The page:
What's for dinner?

As an outbound backpacker, your answer to that important question was made days, maybe weeks in advance. When you finally make camp after a full day of vigorous exercise, you're going to want to be happy with the decision you made. You want food that will nourish you, strengthen you, revitalize you and taste really good.

How Much Food Is Enough?

The National Outdoor Leadership School estimates that backcountry travelers burn between 2,500 and 4,500 calories per day, depending on their individual physiology and their activity. That translates into roughly 1.5 to 2.5 lbs. of food per day.

In a diet-conscious society, that may sound like a huge caloric intake. But food is the fuel your body burns as it powers up and down wilderness terrain. Finicky eaters typically morph into indiscriminate chow hounds after a few high-output days on the trail.

Anticipate that you will feel hungry often and that much of your quiet time on the trail will be spent thinking about food. It's true! Plan ahead for this stomach-gnawing reality.

If you're facing a borderline decision about how much or little to carry, take a little more. Feelings of unsatisfied hunger can distract you from the other sensory joys of a great hike. One of the 10 Essentials for an overnight trip, in fact, is a supply of extra food. One day's worth of food is a smart emergency backup.

On the other hand, don't overdo it. A common beginner's blunder is to bring too much food on a trip, forcing you to lug unwanted bulk and weight in your pack. Experience will teach you what amount of food works for you. Consider a few basic guidelines:

Factors to Consider

  • Taste—Eat what you like. Don't try and convert your taste buds to new types of food deep in the backcountry.
  • Calories—Don't inaugurate a diet program during a multi-night hike. You'll need ample calories (and water!) to fight off fatigue and headaches.
  • Nutrition—It's fine to tear into a candy bar during a trip, but for the long haul you want to rely on complex carbohydrates and proteins. Intelligent quick-eats such as nuts and dry fruits provide a stable flow of energy to your muscles.
  • Weight and Bulk—Stick to lightweight and low-bulk foods as much as possible, especially on long journeys.
  • Ease of Preparation—Unless you are an experienced gourmet, keep things simple. It's smart to be well-supplied with no-cook food items in case your stove malfunctions.
  • Cost—Convenience has its price. Freeze-dried meals and energy foods can be expensive, but at the end of a long day when your weary body only has enough energy to boil water, such luxuries seem justifiable.

Options

  • Refrigeration is one of those civilized luxuries you leave behind at the trailhead. Thus fresh foods are good for 1 day inside your pack, maybe 2. Carrots can sometimes last longer.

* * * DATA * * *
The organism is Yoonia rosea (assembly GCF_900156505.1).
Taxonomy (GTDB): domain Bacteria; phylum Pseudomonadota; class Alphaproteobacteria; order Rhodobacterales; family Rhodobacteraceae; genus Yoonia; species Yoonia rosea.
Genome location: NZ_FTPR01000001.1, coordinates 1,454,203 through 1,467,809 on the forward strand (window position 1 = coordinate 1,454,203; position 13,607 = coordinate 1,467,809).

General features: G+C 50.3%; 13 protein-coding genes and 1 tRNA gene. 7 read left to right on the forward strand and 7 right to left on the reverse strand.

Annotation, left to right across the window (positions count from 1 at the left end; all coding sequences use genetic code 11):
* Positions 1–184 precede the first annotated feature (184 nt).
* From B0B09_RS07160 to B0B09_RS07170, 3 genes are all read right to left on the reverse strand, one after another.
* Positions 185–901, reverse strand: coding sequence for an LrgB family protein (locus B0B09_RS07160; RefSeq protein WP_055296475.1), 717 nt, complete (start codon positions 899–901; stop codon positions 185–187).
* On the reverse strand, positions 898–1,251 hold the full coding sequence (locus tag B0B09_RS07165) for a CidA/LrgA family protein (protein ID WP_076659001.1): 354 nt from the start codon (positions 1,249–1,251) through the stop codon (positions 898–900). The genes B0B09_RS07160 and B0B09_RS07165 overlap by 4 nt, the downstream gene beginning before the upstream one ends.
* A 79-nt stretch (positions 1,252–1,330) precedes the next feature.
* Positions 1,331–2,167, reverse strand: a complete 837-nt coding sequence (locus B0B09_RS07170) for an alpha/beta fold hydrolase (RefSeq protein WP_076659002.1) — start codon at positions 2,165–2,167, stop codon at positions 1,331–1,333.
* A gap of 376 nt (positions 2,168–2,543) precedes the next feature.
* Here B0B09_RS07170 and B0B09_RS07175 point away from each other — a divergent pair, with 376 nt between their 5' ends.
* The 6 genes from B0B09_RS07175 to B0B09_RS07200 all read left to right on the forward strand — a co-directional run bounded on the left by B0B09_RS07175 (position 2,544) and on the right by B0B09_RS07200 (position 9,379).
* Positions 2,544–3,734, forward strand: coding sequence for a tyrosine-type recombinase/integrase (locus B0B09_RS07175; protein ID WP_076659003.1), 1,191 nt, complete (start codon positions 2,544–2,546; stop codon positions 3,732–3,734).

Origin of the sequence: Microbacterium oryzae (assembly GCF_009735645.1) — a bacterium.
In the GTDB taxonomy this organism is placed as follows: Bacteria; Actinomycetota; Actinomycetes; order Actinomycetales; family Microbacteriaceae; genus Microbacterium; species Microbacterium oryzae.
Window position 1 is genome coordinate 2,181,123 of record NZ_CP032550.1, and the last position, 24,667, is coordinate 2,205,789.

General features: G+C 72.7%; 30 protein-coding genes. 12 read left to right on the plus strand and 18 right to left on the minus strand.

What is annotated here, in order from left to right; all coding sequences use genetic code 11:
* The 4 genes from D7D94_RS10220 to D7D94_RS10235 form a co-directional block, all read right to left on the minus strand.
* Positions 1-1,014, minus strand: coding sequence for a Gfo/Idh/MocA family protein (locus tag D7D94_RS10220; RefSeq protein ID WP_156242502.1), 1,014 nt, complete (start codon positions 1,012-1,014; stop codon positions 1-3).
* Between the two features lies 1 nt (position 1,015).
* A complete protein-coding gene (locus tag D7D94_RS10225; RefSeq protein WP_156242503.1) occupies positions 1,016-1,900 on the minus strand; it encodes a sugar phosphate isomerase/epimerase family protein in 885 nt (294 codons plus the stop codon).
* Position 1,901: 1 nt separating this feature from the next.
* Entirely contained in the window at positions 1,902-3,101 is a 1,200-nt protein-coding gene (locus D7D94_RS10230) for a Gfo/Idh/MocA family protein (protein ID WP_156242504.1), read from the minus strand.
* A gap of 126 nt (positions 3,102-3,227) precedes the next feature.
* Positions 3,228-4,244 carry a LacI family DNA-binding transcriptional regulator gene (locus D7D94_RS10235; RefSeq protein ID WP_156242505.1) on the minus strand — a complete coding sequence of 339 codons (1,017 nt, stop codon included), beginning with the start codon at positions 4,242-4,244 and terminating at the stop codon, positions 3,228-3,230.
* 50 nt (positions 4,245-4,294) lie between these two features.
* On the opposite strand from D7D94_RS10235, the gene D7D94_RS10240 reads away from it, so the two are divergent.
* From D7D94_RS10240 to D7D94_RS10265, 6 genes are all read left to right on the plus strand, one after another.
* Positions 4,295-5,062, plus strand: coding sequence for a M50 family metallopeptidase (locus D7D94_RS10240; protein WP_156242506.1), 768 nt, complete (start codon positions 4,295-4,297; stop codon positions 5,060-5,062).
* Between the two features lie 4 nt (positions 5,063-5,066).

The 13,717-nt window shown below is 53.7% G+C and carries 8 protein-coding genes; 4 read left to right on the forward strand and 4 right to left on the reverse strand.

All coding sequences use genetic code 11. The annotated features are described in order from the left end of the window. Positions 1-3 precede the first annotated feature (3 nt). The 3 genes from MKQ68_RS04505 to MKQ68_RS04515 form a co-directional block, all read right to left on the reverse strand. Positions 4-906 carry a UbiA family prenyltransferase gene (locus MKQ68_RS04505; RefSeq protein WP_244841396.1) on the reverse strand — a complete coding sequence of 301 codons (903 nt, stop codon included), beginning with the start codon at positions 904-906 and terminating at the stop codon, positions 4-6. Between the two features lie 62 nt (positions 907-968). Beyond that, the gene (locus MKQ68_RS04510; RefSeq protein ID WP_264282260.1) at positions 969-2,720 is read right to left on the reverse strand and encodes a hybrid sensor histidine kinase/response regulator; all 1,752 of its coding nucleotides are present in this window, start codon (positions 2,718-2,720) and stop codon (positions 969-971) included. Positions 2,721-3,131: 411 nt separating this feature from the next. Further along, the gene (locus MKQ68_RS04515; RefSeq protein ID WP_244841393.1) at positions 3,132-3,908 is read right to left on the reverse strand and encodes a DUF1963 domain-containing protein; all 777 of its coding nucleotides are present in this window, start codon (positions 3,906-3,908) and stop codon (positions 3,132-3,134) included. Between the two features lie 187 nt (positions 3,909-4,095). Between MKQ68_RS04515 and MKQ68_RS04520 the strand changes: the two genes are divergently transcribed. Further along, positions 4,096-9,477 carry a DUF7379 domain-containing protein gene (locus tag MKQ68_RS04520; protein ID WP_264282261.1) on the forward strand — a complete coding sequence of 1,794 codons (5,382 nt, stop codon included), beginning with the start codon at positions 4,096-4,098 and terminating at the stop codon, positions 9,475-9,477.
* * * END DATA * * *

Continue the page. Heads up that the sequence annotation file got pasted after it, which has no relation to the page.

• Canned foods sometimes have a place in your pack if the trip is short and your hunger for grocery store food is high. Tins of tuna or other canned meat products can be a nice toss-in item for a pot of rice, for instance. But skip foods packaged in traditional 15-ounce (or larger) cans. The weight and bulk just aren't worth it. Don't even think about toting glass bottles.
  • Dry foods (pasta, noodles, instant rice, soup mixes, drink mixes) are light, take up minimal volume inside a pack and offer you some decent taste alternatives.
  • Freeze-dried/dehydrated foods have improved considerably in taste, texture and appearance in recent years. They cost about the same as a meal at a modestly priced restaurant, but they won't taste quite that fresh and savory. Still, put into perspective, they deliver above-average taste sensations in far-flung places.
  • Spices can be crucial to boosting the appeal of backcountry food. Consider bringing your own spice kit, which could include pepper, garlic powder or salt, basil, cayenne pepper, lemon pepper, cumin, crushed red pepper, cinnamon or whatever else is essential to your home kitchen.
  • Flavored beverages can taste mighty refreshing after a few days of nothing but water. Powdered drink mixes are a nice mid-trip treat. Take note that the caffeine in coffee and tea is a diuretic, which counteracts your efforts to keep yourself hydrated.
  • For winter camping, bring extra food to help keep your internal fires stoked and rebuff any chance of hypothermia. Carry your ready-to-eat items close to your body during the day so they are not frozen solid when you want to eat them.

Thinking Ahead

Breakfast

Backpacking breakfasts can range from something fast and basic (an energy bar) to a lavish spread involving pancakes, eggs, meats and coffee. A hot meal can give you an extra boost, true, but a quick snack means no cleanup and a quicker start to the day.

Ideas: Instant hot cereals, dehydrated eggs, pancake mix, breakfast bars, granola, dry cereal, instant tea, coffee, powdered milk, juice, fresh fruit, dried fruits.

Lunch

Rather than take a prolonged break for a midday meal (involving unpacking, preparation, cleanup and repacking), a smarter strategy is to eat a series of modest energy-boosting snacks throughout the day. Such gradual calorie consumption is known as "grazing."

Ideas: Dried fruit, fig bars, bagels (which you can lug along on a shorter trip), energy bars, jerky and nuts.

Dinner

The evening meal is your reward for a full day of exhilarating exertion. If you possess elevated culinary skills that translate well into a backcountry setting, you're set for a powerful sensory treat—great food amid great scenery. If you don't mind the expense of packaged, freeze-dried or dehydrated food, the simplicity of a tasty, just-add-boiling-water meal is a relaxing treat.

Ideas: Packaged meals, pasta, instant rice, ramen noodles, instant soups and sauces, instant stuffing, instant potatoes and tuna. Consider bringing along some favorite spices (onion and garlic powder, basil, oregano).